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Harrison, Monongalia counties to make election history

CLARKSBURG, W.Va. — Just 9 percent of West Virginia’s 8,000-plus active-duty military serving overseas voted in the 2016 Presidential Election, primarily due to the great difficulty in casting their vote for the leaders they take orders from.

However, with a new pilot program in the Mountain State, that process should become a bit easier.

Harrison and Monongalia counties were chosen to be a part of the pilot program — a mobile application-based voting process that uses biometric and blockchain technology for security. The program is the first of its kind in the U.S. to use this type of program.

“West Virginia has such a high percentage of people serving in the military,” West Virginia Secretary of State Mac Warner said. “I wanted to make sure they have a chance to vote for those leaders who are sending them into harm’s way.”

While the Uniformed and Overseas Citizens Absentee Voting Act (UOCAVA) allowing deployed miltiary personnel to vote has been in place since 1986, Warner can speak to just how difficult it was for military members to vote from their overseas bases.

“Think of yourself out on a hillside in Afghanistan or on a submarine under the polar ice cap or off of North Korea, it’s hard to get U.S. Mail to those locations. It’s hard to get to fax machines and that sort of thing, so the mobile voting was the way to go for our soldiers,” he said.

That’s why UOCAVA participation has historically been so low, and West Virginia isn’t the only state to experience that. Nationally, only 13 percent of UOCAVA voters submitted a ballot in the 2016 general election.

“We, the Secretary especially, thinks it’s of the optimal importance to get those voters’ votes,” said Donald Kersey, elections director and deputy legal counsel for the Secretary of State’s Office. “They’re protecting our country, they are sacrificing their lives for democracy, and we want to know how they feel about our electoral process. We want them to be a part of our electoral process, so the best way to do that is to help them cast their ballot easier.”

That’s where Voatz comes in.

Voatz, a Boston-based startup, is focused on making voting both easier and more secure. The app uses facial recognition through biometric and blockchain technology to ensure voter safety.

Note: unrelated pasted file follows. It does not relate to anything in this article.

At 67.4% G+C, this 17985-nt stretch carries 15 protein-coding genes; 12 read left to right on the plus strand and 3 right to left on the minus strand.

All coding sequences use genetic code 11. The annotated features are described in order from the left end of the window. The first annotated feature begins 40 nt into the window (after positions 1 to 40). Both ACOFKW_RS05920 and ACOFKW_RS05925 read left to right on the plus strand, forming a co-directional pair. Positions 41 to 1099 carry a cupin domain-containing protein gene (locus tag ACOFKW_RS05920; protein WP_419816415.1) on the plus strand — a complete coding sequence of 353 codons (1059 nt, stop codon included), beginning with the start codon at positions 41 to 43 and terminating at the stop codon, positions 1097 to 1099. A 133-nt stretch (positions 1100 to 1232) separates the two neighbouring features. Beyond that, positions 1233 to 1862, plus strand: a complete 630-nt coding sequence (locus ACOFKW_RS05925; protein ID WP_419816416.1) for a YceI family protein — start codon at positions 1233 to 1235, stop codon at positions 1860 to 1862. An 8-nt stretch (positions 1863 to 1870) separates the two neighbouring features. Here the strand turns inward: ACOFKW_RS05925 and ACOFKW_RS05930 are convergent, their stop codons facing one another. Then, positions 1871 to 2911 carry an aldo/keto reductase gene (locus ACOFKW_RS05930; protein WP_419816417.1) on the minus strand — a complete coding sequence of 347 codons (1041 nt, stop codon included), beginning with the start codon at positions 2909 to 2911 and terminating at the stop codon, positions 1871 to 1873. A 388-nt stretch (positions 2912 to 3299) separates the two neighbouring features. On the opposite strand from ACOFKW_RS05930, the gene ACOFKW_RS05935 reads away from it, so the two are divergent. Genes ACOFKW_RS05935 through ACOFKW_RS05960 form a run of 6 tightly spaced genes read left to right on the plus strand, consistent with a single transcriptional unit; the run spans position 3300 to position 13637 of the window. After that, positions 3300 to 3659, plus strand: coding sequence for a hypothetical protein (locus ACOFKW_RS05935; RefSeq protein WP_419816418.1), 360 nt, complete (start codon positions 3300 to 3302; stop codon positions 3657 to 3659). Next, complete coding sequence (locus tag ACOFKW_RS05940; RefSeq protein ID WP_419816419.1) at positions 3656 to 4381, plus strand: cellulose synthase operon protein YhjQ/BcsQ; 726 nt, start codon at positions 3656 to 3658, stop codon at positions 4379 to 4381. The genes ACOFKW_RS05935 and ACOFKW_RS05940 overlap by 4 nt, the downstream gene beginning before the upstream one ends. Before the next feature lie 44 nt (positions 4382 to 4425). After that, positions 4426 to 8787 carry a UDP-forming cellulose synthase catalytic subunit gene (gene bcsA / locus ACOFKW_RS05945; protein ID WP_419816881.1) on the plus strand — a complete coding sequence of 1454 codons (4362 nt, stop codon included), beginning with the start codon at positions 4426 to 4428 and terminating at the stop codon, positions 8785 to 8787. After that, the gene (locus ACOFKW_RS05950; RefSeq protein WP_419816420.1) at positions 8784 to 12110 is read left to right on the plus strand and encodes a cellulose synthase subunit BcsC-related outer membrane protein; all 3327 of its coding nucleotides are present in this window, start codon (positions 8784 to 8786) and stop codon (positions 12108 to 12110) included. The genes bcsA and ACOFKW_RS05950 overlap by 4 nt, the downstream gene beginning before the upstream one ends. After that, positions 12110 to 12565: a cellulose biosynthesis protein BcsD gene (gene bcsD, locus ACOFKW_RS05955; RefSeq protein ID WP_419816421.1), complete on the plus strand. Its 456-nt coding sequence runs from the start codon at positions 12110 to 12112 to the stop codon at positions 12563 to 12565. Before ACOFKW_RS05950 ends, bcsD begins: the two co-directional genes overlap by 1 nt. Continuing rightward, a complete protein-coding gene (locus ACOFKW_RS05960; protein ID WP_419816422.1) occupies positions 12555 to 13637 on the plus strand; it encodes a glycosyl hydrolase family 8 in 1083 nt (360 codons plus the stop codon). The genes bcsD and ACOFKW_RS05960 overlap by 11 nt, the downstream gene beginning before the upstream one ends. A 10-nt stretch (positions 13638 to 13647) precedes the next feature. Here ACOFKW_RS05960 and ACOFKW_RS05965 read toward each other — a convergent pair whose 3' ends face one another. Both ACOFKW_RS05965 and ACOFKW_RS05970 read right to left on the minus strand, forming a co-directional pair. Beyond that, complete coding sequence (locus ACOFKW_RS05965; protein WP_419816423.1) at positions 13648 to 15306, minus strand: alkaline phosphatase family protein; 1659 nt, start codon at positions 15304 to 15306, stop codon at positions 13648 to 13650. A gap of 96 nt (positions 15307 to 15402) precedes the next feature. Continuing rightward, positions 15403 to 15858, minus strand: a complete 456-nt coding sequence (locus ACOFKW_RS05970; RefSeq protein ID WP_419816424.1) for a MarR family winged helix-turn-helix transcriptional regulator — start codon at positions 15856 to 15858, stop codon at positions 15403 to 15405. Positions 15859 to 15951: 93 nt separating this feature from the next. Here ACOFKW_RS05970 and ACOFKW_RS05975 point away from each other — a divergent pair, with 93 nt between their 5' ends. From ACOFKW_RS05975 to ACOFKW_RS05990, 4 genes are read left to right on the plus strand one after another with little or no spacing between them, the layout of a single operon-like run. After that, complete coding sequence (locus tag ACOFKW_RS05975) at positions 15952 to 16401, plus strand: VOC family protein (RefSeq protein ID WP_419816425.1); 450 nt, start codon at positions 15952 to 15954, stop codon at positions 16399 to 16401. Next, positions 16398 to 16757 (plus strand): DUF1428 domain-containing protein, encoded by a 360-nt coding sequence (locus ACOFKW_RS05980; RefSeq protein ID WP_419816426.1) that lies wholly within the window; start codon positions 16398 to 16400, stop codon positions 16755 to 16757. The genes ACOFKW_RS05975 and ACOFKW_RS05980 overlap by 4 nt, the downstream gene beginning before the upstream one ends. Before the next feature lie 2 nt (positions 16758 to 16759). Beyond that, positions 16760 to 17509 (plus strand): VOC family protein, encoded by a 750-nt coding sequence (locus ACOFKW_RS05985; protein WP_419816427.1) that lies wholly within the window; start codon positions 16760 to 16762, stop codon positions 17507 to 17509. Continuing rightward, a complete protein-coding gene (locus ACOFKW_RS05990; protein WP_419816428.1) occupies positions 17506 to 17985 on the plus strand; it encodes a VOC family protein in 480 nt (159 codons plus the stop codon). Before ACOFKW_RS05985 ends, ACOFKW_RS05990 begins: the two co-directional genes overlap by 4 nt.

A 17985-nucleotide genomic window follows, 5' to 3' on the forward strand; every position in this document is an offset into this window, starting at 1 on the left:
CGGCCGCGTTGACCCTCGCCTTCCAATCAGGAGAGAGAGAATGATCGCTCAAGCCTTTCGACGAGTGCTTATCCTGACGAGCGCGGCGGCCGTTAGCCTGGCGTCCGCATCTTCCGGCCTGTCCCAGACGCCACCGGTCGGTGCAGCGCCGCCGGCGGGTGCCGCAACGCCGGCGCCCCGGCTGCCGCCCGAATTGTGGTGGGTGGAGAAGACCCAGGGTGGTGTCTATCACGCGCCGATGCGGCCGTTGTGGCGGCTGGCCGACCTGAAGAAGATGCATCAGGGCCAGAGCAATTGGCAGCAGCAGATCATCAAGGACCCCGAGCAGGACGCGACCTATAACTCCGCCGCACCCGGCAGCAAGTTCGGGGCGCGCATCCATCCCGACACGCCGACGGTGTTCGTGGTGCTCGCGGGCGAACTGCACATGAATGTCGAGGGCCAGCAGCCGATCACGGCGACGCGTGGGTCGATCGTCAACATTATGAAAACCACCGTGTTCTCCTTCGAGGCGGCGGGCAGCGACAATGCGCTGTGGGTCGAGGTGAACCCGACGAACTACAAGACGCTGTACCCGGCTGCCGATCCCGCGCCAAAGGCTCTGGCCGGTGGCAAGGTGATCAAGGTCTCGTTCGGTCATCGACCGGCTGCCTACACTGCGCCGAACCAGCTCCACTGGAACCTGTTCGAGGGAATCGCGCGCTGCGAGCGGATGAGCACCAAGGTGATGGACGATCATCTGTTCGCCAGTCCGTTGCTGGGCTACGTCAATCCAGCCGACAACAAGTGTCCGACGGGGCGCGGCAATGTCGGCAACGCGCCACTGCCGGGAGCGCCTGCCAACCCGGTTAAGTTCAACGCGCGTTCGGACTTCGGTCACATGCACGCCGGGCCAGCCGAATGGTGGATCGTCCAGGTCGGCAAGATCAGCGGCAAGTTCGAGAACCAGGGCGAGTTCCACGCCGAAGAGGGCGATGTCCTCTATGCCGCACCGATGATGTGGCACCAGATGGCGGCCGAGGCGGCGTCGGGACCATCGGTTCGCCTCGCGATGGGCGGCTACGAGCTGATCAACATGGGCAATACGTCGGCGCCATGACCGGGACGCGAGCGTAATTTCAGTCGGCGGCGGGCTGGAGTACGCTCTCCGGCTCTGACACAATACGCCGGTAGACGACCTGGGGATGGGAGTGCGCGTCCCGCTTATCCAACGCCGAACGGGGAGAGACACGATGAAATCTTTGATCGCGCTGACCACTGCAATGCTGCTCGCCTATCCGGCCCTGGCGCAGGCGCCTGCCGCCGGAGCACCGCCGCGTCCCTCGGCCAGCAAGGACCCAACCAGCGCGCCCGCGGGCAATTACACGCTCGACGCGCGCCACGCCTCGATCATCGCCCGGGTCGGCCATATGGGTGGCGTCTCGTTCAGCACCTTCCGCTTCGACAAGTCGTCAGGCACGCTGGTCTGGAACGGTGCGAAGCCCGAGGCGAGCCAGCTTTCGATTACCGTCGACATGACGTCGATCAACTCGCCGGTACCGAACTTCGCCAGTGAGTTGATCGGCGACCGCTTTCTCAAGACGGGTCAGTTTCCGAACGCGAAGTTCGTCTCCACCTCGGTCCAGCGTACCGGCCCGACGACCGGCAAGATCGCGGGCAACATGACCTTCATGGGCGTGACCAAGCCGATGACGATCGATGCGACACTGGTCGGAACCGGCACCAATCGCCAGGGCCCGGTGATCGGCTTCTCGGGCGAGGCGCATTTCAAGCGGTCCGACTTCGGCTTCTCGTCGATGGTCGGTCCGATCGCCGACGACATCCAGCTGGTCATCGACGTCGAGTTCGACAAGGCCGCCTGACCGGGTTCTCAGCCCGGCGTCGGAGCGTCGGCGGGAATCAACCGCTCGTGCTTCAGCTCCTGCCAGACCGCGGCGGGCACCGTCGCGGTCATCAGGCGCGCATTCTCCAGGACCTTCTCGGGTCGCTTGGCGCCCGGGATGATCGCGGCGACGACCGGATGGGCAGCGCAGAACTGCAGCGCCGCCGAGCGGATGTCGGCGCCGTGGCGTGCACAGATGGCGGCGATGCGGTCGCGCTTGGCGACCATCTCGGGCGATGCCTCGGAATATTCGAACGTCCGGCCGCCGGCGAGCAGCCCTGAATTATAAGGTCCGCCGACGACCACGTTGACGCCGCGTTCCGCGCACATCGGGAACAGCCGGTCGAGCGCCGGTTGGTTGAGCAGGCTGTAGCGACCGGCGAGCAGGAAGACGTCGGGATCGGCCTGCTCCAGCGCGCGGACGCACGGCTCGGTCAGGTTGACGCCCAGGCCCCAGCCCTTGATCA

“You verify your identity with an ID card and take a facial recognition — a selfie basically — and then the software confirms that you are the same person as in the government ID,” Warner said. “When you vote, you again either take a selfie or use your thumbprint to verify that you are the one who cast that ballot.”

Those blockchain encryption keys are then hand delivered to the county clerks Tuesday by staff of the mobile-focused voting company Voatz.

“On Election Night, the county clerks in those two offices will have the ability to insert what we call the security key, and then the Voatz app on the administrative side of the computer, pulls the information from the digital lock box onto the computer itself,” Kersey said. “The votes will then be reproduced onto an electronic voting machine, a ballot is cast and then it’s counted just like the other votes on Election Night.”

Testing new voting processes and technology can be challenging though. That’s why Harrison County Clerk Susan Thomas and Monongalia County Clerk Carey Blaney are helping to pave the way with this new voting platform.

“That’s supposed to be a very secure way of keeping this stuff secure,” Thomas said. “I believe in the future, probably not in my lifetime but everyone will be voting similar to this. It may even be something different because technology changes so fast.”

Kersey said the two counties were chosen primarily for their record in helping to promote new voting methods.

Also, since Thomas serves as the president of the West Virginia County Clerk’s Association, Kersey felt she can in turn spread her experience with the program to other county clerks throughout the state.

“We wanted have her say in this,” he said. “We wanted to have her personal knowledge of how it works to advocate either for or against it.”

As for how the Secretary of State’s Office will roll this out to all 55 counties, Kersey said is yet to be determined.

“We are going to address that after this election,” he said. “We’re going to have a third party come in and audit the system itself, look at the programming, look at the blockchain, look at the system overall and see if there were any vulnerabilities. If so, can they be addressed immediately? Give us a report of the security and the election itself, and if there are vulnerabilities, that they can be addressed way before the General Election so it can be tested and reaudited if necessary so that all of the counties can have confidence that this kind of system is secure for the purpose of UOCAVA voting.”

Eventually, they think this technology could be used by much more than just the few dozen people who are testing the program this year. Perhaps down the line, every member of the military or overseas voter could have an opportunity to use it.


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